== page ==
2. the right to earn income from the good
  3. the right to transfer the good to others, alter it, abandon it, or destroy it
  4. the right to enforce property rights

Public economics is the study of government policy through the lens of economic efficiency and equity. Public economics builds on the theory of welfare economics and is ultimately used as a tool to improve social welfare.

Organizational economics involves the use of economic logic and methods to understand the existence, nature, design, and performance of organizations, especially managed ones.

References

  1. Malcolm Rutherford (2001). "Institutional Economics: Then and Now," Journal of Economic Perspectives, 15(3), pp. 185-90 (173-194).
    L. J. Alston, (2008). "new institutional economics," The New Palgrave Dictionary of Economics , 2nd Edition. Abstract.
  2. Rita Yi Man Li (2012). The Internalisation of Environmental Externalities Affecting Dwellings: A Review of Court Cases in Hong Kong," Economic Affairs, Volume 32, Issue 2, p. 81-87, June 2012, .
  3. Warren Samuels ([1987] 2008), "institutional economics" The New Palgrave Dictionary of Economics Abstract A scholarly journal particularly featuring traditional institutional economics is the Journal of Economic Issues ; see abstract links to 2008. Scholarly journals particularly featuring the new institutional economics include the Journal of Law Economics and Organization, the Journal of Economic Behavior and Organization, and the Journal of Law and Economics.
  4. Oliver E. Williamson (1975). Markets and Hierarchies, Analysis and Antitrust Implications: A Study in the Economics of Internal Organization.
  5. Dean Lueck (2008). "property law, economics and," The New Palgrave Dictionary of Economics , 2nd Edition. Abstract.
  6. M. Klaes (2008). "transaction costs, history of," The New Palgrave Dictionary of Economics, 2nd Edition. Abstract.
  7. Harold Demsetz (1967). "Toward a Theory of Property Rights," American Economic Review, 57(2), pp. 347-359 [ dead link ].
  8. Harold Demsetz (1969) "Information and Efficiency: Another Viewpoint," Journal of Law and Economics, 12(1), pp. [ dead link ].
  9. Steven N. S. Cheung (1970). "The Structure of a Contract and the Theory of a Non-Exclusive Resource," Journal of Law and Economics, 13(1), pp. 49-70.
  10. S. N. S. Cheung (1973). "The Fable of the Bees: An Economic Investigation," Journal of Law and Economics, 16(1), pp. 11-33.
  11. Ronald Coase (1998). "The New Institutional Economics," American Economic Review, 88(2), pp. 72-74.
  12. R. H. Coase (1991). "The Institutional Structure of Production," Nobel Prize Lecture PDF, reprinted in 1992, American Economic Review, 82(4), pp. 713-719.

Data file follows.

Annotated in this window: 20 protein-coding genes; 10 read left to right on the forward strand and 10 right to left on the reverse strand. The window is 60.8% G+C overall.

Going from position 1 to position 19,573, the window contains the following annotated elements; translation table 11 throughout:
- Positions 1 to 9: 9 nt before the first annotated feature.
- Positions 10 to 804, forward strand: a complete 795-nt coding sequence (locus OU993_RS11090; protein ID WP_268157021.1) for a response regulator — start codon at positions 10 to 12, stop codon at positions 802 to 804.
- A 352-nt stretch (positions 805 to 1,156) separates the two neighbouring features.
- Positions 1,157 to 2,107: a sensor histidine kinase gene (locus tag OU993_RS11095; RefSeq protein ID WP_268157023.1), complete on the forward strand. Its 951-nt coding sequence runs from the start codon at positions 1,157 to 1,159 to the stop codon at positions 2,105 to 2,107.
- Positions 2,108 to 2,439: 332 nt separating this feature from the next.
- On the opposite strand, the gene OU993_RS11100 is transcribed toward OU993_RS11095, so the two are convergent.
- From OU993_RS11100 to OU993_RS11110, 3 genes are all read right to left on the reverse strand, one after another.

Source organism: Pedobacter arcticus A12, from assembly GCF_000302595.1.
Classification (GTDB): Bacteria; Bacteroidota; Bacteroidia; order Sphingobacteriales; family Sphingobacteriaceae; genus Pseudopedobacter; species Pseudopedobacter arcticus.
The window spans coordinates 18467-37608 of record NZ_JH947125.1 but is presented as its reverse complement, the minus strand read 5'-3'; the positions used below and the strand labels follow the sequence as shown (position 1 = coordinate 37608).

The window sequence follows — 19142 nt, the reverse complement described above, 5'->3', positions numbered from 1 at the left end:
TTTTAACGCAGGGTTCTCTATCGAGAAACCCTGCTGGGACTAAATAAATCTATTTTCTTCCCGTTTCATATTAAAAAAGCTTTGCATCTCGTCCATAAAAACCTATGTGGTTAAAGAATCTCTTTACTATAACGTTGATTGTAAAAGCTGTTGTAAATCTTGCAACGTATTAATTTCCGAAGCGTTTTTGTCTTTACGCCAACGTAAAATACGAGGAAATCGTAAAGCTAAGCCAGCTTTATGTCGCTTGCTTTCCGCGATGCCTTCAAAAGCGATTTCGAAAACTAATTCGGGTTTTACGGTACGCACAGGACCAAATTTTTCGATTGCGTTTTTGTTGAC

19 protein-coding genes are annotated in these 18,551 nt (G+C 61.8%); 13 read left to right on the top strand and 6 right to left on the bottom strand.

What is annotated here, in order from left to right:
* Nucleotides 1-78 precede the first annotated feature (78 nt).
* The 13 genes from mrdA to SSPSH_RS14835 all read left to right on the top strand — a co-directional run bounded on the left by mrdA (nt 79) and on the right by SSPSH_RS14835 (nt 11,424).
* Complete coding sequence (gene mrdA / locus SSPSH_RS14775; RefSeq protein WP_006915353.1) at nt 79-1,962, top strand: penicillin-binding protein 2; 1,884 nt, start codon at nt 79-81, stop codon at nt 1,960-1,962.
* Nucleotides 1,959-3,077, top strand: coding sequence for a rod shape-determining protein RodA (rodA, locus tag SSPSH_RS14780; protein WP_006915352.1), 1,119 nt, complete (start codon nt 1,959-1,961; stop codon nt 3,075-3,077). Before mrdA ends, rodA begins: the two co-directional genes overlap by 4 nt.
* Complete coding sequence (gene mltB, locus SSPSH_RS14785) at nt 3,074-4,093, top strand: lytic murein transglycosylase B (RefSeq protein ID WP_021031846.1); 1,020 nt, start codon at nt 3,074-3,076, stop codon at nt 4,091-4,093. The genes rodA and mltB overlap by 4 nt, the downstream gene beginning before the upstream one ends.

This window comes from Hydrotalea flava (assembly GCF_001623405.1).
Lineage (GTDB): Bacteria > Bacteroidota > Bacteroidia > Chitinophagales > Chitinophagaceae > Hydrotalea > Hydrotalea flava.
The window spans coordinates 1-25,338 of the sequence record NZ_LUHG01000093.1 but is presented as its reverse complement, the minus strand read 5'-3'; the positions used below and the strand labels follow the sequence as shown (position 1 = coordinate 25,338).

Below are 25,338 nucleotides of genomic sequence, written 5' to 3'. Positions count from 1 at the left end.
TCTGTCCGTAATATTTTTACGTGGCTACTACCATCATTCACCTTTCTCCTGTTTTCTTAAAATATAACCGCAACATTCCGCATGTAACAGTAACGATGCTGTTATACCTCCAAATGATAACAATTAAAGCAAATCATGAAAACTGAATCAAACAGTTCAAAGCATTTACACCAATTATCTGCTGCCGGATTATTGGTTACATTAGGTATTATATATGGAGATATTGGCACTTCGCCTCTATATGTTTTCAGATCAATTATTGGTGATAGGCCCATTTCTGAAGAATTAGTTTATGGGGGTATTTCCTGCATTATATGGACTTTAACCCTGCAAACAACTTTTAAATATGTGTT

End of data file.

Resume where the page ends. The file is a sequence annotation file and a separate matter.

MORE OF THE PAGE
13. Douglass C. North (1990). Institutions, Institutional Change and Economic Performance, Cambridge University Press.
  14. Douglass C. North (1995). "The New Institutional Economics and Third World Development," in The New Institutional Economics and Third World Development, J. Harriss, J. Hunter, and C. M. Lewis, ed., pp. 17-26.
  15. Elinor Ostrom (2005). "Doing Institutional Analysis: Digging Deeper than Markets and Hierarchies," Handbook of New Institutional Economics, C. Ménard and M. Shirley, eds. Handbook of New Institutional Economics, pp. 819 -848. Springer.
  16. Oliver E. Williamson (2000). "The New Institutional Economics: Taking Stock, Looking Ahead," Journal of Economic Literature , 38(3), pp. 595-613 Archived May 11, 2011, at the Wayback Machine (press +).Dzionek-Kozłowska, Joanna; Matera, Rafał (October 2015). "New Institutional Economics' Perspective on Wealth and Poverty of Nations. Concise Review and General Remarks on Acemoglu and Robinson's Concept". Annals of the Alexandru Ioan Cuza University - Economics. 62 (1): 11–18. doi:10.1515/aicue-2015-0032.
  17. Keefer, Philip; Knack, Stephen (2005). "Social capital, social norms and the New Institutional Economics". Handbook of New Institutional Economics. pp. 700–725.
  18. "Introductory Reading List: New Institutional Economics". Ronald Coase Institute.
  19. "History". Society for Institutional & Organizational Economics. Retrieved 3 February 2016.
  20. Rita Yi Man Li (2014). "The Institutional Analysis of Fittings in Residential Units in Law, Economics and Finance of the Real Estate Market 2014, pp 45-61" .
  21. North, Douglass C. "Transaction Costs, institutions, and Economic Performance." International Center for Economic Growth (n.d.): n. pag. Khousachonine.ucoz.com. Web.
  22. Williamson, Oliver (2000). "The 'New Institutional Economics: Taking Stock, Looking Ahead". Journal of Economic Literature. CiteSeerX   10.1.1.128.7824 .

Further reading

https://mpra.ub.uni-muenchen.de/73232/